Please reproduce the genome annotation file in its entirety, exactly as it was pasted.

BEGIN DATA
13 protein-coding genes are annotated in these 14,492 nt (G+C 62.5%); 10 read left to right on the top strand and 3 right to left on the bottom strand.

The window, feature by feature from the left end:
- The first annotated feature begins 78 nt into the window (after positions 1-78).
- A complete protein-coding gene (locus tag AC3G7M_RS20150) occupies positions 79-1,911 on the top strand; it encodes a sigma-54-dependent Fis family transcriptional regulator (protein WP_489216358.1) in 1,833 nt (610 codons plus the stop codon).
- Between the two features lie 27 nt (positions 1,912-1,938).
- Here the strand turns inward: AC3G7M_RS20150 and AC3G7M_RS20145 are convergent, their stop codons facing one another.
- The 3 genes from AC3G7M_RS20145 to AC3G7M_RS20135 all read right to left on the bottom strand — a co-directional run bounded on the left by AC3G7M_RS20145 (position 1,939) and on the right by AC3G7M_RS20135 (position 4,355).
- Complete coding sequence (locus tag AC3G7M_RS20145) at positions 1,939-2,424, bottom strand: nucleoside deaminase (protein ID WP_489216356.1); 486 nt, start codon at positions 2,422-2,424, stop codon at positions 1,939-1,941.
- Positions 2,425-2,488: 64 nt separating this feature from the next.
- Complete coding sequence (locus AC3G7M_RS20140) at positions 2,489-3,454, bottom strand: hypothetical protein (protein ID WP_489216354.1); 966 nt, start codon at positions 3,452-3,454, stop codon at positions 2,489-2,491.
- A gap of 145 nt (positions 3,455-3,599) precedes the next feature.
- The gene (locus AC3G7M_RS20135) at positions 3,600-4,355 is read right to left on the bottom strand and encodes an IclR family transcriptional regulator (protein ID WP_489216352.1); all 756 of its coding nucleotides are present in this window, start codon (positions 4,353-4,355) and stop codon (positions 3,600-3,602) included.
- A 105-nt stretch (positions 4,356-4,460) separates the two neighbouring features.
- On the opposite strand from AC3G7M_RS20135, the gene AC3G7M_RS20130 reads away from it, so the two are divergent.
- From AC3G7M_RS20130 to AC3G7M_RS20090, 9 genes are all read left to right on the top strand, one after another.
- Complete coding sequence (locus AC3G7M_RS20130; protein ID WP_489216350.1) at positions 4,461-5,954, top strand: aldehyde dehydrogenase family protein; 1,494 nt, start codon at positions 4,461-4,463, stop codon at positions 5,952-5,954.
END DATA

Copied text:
13 protein-coding genes are annotated in these 14,492 nt (G+C 62.5%); 10 read left to right on the top strand and 3 right to left on the bottom strand.

The window, feature by feature from the left end:
- The first annotated feature begins 78 nt into the window (after positions 1-78).
- A complete protein-coding gene (locus tag AC3G7M_RS20150) occupies positions 79-1,911 on the top strand; it encodes a sigma-54-dependent Fis family transcriptional regulator (protein WP_489216358.1) in 1,833 nt (610 codons plus the stop codon).
- Between the two features lie 27 nt (positions 1,912-1,938).
- Here the strand turns inward: AC3G7M_RS20150 and AC3G7M_RS20145 are convergent, their stop codons facing one another.
- The 3 genes from AC3G7M_RS20145 to AC3G7M_RS20135 all read right to left on the bottom strand — a co-directional run bounded on the left by AC3G7M_RS20145 (position 1,939) and on the right by AC3G7M_RS20135 (position 4,355).
- Complete coding sequence (locus tag AC3G7M_RS20145) at positions 1,939-2,424, bottom strand: nucleoside deaminase (protein ID WP_489216356.1); 486 nt, start codon at positions 2,422-2,424, stop codon at positions 1,939-1,941.
- Positions 2,425-2,488: 64 nt separating this feature from the next.
- Complete coding sequence (locus AC3G7M_RS20140) at positions 2,489-3,454, bottom strand: hypothetical protein (protein ID WP_489216354.1); 966 nt, start codon at positions 3,452-3,454, stop codon at positions 2,489-2,491.
- A gap of 145 nt (positions 3,455-3,599) precedes the next feature.
- The gene (locus AC3G7M_RS20135) at positions 3,600-4,355 is read right to left on the bottom strand and encodes an IclR family transcriptional regulator (protein ID WP_489216352.1); all 756 of its coding nucleotides are present in this window, start codon (positions 4,353-4,355) and stop codon (positions 3,600-3,602) included.
- A 105-nt stretch (positions 4,356-4,460) separates the two neighbouring features.
- On the opposite strand from AC3G7M_RS20135, the gene AC3G7M_RS20130 reads away from it, so the two are divergent.
- From AC3G7M_RS20130 to AC3G7M_RS20090, 9 genes are all read left to right on the top strand, one after another.
- Complete coding sequence (locus AC3G7M_RS20130; protein ID WP_489216350.1) at positions 4,461-5,954, top strand: aldehyde dehydrogenase family protein; 1,494 nt, start codon at positions 4,461-4,463, stop codon at positions 5,952-5,954.